Much like Kid Rock and most other things, Leo Burnett’s Detroit office isn’t actually from Detroit despite its title. Surprise, Leo’s Motor City location is actually a northern Detroit suburb named Troy. Sorry to call you out, fellas, but it helps this case study make a little more sense.
When Troy Library was at the brink of being forced to shut its doors, Leo Burnett decided to “take back” the podium from the Tea Party, changing the conversation from an issue of taxes to an issue of book burning. Hey, if you’ve ever seen Field of Dreams, you know that nothing riles up Midwesterners like the threat/promise of a book burning/ban. It turns out Leo’s reverse psychology with the “Book Burning Party,” was quite effective, causing local press to believe that the planned fire-y celebration was actually a real event. To quote one employee of the library, “(When I first learned of the movement), I thought ‘This is some bad attempted satire,’ but to spend money on signs for a committee, that’s not somebody forming it as a joke.” Yes, Leo even had the library convinced, but the employee quoted in that article, Phillip Kwik, didn’t find this bit of “satire” very funny once that hoax was revealed.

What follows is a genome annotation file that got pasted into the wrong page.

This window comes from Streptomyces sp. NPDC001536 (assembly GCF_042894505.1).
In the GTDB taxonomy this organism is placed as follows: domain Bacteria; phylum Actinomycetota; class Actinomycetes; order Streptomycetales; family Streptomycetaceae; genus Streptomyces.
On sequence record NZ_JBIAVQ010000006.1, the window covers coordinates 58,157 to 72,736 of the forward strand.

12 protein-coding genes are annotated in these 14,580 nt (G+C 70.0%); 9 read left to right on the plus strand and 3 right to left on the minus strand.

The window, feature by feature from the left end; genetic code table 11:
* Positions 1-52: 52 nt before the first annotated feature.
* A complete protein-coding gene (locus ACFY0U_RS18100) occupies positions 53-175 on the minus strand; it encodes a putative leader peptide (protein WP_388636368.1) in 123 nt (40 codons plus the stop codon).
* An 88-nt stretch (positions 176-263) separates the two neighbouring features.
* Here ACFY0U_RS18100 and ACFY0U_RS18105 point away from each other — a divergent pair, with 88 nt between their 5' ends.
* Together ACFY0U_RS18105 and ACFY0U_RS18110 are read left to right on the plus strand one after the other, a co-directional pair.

Regardless, the bizarre campaign took off on social media, finding press from the Library Journal and the Detroit Free Press. After the dust settled, 342 percent of predicted voters showed up at the polls, and Troy Library remains open. Whether you credit Leo Burnett’s campaign for the victory, or you find their actions misguided and “appalling” as Kwik argues, those are the results. Credits after the jump.
Peter McHugh, Global Executive Creative Director
Glen Hilzinger, Creative Director
Bob Veasey, Creative Director
Tony Booth, Creative Services Director
Rick Bennington, Operations Director
Rob Thiemann/Mike Davis, Copywriters
John McClaire, Creative Technologist
Jennie Hochthanner/Erik Zaar, Producers
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